Suns News

Frank Johnson Wasn’t In Suns’ Plans

"Fourth Quarter Frank" Johnson might never have become the Suns' head coach if not for an injury to Kevin Johnson.
(NBAE Photos)
By Mike Tulumello, Tribune
East Valley Tribune
May 25, 2003

Frank Johnson wasn’t expected to play for the Suns in the nearly magical season of 1992-93.

In fact, just before the season started, coach Paul Westphal took the veteran guard aside and gave him the bad news. As Johnson recalls, Westphal told him, "Frank, you did everything we asked. You deserve to be here, but..."

There simply was no room on the roster.

Johnson had been brought in as an insurance policy for Kevin Johnson, the All-Star point guard who — at least at this point in his career — wasn’t particularly injury prone.

So when KJ was ready to go after the exhibition season, the Suns released Frank Johnson. But within hours of returning to his home in Minnesota, he got a call from Suns vice president Dick Van Arsdale.

Seems that during a team practice, Suns center Oliver Miller tumbled to the floor, and KJ tried to pick him up with one hand.

As Johnson suggests, KJ was strong, but even Hercules would have had trouble picking up the rotund Miller with one hand. So KJ suffered a groin injury and was out for a while, and Frank Johnson was on board for the season, as it turned out.

Johnson edged out Negele Knight as the team’s fourth guard. He sometimes entered games early in the fourth quarter, often when the game was on the line.

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He performed so well that he earned the nickname "Fourth Quarter Frank." The label was never more deserved than in Game 3 of the Western Conference Finals, when the Suns were locked in a tight battle in Seattle.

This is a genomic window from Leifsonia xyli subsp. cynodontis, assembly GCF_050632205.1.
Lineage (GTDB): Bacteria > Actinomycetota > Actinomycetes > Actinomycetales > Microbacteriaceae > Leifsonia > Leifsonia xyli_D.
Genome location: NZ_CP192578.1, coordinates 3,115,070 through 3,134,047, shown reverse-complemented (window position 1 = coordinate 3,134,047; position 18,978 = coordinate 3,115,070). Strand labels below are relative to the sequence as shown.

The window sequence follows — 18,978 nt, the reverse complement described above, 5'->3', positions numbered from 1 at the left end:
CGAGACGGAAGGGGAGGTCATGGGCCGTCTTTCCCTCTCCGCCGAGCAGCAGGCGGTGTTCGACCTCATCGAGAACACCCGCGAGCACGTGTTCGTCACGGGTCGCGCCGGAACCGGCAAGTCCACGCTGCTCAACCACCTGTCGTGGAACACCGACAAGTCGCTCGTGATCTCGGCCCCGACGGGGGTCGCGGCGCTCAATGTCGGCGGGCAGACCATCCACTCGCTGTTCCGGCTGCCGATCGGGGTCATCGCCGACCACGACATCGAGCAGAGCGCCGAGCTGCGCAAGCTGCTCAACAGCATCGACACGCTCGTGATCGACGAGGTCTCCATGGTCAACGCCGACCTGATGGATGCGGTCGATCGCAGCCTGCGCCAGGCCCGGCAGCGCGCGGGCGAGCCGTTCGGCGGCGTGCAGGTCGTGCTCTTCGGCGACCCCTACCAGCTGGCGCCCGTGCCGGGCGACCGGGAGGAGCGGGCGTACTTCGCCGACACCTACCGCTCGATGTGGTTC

As Johnson was en route to 11 points, including some key late baskets in a narrow Suns’ win, media people from the Northwest were scrambling to find Suns media guides to look up the background of Johnson.

Off the floor, Johnson took it upon himself to be an occasional chaperone for hardpartying superstar Charles Barkley.

All in all, Johnson said of his times accompanying Barkley, "I tried to be a voice of reason.

"But do you think I could stop him from doing what he wanted to do?


Johnson played one more season for the Suns, then went to work in the team’s community relations office. He became known for his appeals to kids to stay in school, ending up as the NBA’s national spokesman in this regard.

Then he hooked on as an assistant coach under Danny Ainge, survived the transition to Scott Skiles and — when Skiles departed in early 2002 — became the head coach.

If KJ hadn’t injured himself, none of it would have happened.

COPYRIGHT 2003, EAST VALLEY TRIBUNE. Used with permission.